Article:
eAudiobooks

15 Funny Books You Can Read or Listen to Right Now

 

I've been continuing to dig through Hoopla for titles to recommend since you never have to wait or place the book you want on hold—all of their content is always instantly available. Right now you can get up to 10 downloads a month, and they offer eBooks, eAudiobooks, comics, movies and TV shows, and music. If some humor sounds good to you right now, here are some suggestions to make you laugh (and sometimes cry too), with some available as eBooks, some as eAudiobooks, and some available in both formats. 

Descriptions in italics provided by the publisher.

eAudiobooks + Comedy Albums

Me Talk Pretty One Day by David Sedaris 
(Essays) Sedaris’s essays on living in Paris are some of the funniest he's ever written. At last, someone even meaner than the French! The sort of blithely sophisticated, loopy humour that might have resulted if Dorothy Parker and James Thurber had had a love child. (Also available as an eBook on Overdrive)

A Horse Walks Into A Bar by David Grossman, translated by Jessica Cohen, read by Joe Barrett 
(Fiction) An Israeli comedian a bit past his prime conveys with semi-questionable humor anecdotes from his violence-stricken youth during a night of standup, while a judge in the audience wrestles with his own part in the comedian's losses. Winner of the Man Booker International Award (Also available as an eBook on Overdrive) 

Yes Please by Amy Pohler 
(Biography) Amy Poehler is hosting a dinner party and you're invited! Welcome to the audiobook edition of Amy Poehler's Yes Please. The guest list is star-studded with vocal appearances from Carol Burnett, Seth Meyers, Michael Schur, Patrick Stewart, Kathleen Turner, and even Amy's parents-Yes Please is the ultimate audiobook extravaganza. Also included? A one night only live performance at Poehler's Upright Citizens Brigade Theater. Hear Amy read a chapter live in front of a young and attractive Los Angeles audience. While listening to Yes Please, you'll laugh, you'll cry, and you'll become convinced that your phone is trying to kill you. Don't miss this collection of stories, thoughts, ideas, lists, and haikus from the mind of one of our most beloved entertainers. 

Beta Male by Kumail Nanjiani 
(Stand-Up) In the world premiere of his Comedy Central one-hour stand-up special, "Beta Male," Kumail Nanjiani [Silicon Valley, The Big Sick] tells you about all the things that terrify him completely.

You can also browse hundreds of comedy albums on Hoopla here. 

The Kiss Quotient by Helen Hoang, read by Carly Robins
(Fiction) Stella Lane comes up with algorithms to predict customer purchases--a job that has given her more money than she knows what to do with, and way less experience in the dating department than the average thirty-year-old. It doesn't help that Stella has Asperger's and French kissing reminds her of a shark getting its teeth cleaned by pilot fish. Her conclusion: she needs lots of practice--with a professional--which is why she hires escort Michael Phan. (Also available as an eBook on Overdrive)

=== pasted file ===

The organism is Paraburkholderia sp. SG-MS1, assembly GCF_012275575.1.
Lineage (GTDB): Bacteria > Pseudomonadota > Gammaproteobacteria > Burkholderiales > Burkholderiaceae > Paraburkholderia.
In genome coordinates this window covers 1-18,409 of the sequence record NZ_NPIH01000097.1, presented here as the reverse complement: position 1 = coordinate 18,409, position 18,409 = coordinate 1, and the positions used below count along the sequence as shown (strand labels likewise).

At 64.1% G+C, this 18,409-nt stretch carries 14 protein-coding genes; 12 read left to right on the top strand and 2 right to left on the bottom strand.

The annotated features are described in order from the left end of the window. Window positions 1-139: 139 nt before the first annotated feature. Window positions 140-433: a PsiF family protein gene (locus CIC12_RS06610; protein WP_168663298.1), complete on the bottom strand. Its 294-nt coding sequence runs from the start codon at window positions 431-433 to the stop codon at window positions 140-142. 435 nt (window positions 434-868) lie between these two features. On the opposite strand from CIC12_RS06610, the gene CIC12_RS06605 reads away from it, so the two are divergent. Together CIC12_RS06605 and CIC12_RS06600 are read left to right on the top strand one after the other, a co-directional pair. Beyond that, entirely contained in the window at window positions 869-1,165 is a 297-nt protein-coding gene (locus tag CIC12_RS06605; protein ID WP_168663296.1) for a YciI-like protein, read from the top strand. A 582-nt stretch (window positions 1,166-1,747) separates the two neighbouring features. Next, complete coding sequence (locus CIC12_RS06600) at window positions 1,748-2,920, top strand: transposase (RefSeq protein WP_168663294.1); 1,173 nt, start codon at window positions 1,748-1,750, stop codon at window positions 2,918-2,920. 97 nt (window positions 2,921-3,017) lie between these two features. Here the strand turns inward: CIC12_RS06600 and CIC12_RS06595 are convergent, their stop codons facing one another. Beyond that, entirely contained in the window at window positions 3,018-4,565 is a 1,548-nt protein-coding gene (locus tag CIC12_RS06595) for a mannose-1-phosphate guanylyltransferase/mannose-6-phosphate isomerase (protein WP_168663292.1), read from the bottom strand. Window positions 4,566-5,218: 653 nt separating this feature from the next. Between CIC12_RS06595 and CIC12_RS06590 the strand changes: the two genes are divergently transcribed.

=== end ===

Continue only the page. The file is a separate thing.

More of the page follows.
Ask A Mexican by Gustavo Arellano, read by William Dufris, Christine Marshall 
(Essays) An irreverent, hilarious, and informative look at Mexican American culture is taken by a rising star in the alternative media, as well as a new kid on the block in such mainstream venues as NPR, the Los Angeles Times, Today, and The Colbert Report. Gustavo Arellano has compiled the best questions about Mexican Americans from readers of his Ask a Mexican! column in California's OC Weekly and uses them to explore the clichés of lowriders, busboys, and housekeepers; drunks and scoundrels; heroes and celebrities; and most important, millions upon millions of law-abiding, patriotic American citizens and their illegal-immigrant cousins who represent some $600 billion in economic power.

eBooks

Small Doses: Potent Truths for Everyday Use by Amanda Seales 
(Essays) Comedian, writer, actress, and social media star Amanda Seales is a force of nature who has fearlessly and passionately charted her own course through life and career. Now, in her one-of-a-kind voice that blends academic intellectualism, Black American colloquialisms, and pop culture fanaticism, she's bringing her life's lessons and laughs to the page. This volume of essays, axioms, original illustrations, and photos provides Seales's trademark 'self-help from the hip' style of commentary, fueled by ideology formed from her own victories, struggles, research, mistakes, risks, and pay-offs. Unapologetic, fiercely funny, and searingly honest, Small Doses engages, empowers, and enlightens readers on how to find their truths while still finding the funny!

Rez Salute by Jim Northrup 
(Essays) Since 2001, Indian Country has seen great changes, touching everything from treaty rights to sovereignty issues to the rise (and sometimes the fall) of gambling and casinos. With unsparing honesty and a good dose of humor, Jim Northrup [looks at] the changes in Indian Country, as well as daily life on the rez.

Outwitting Squirrels by Bill Adler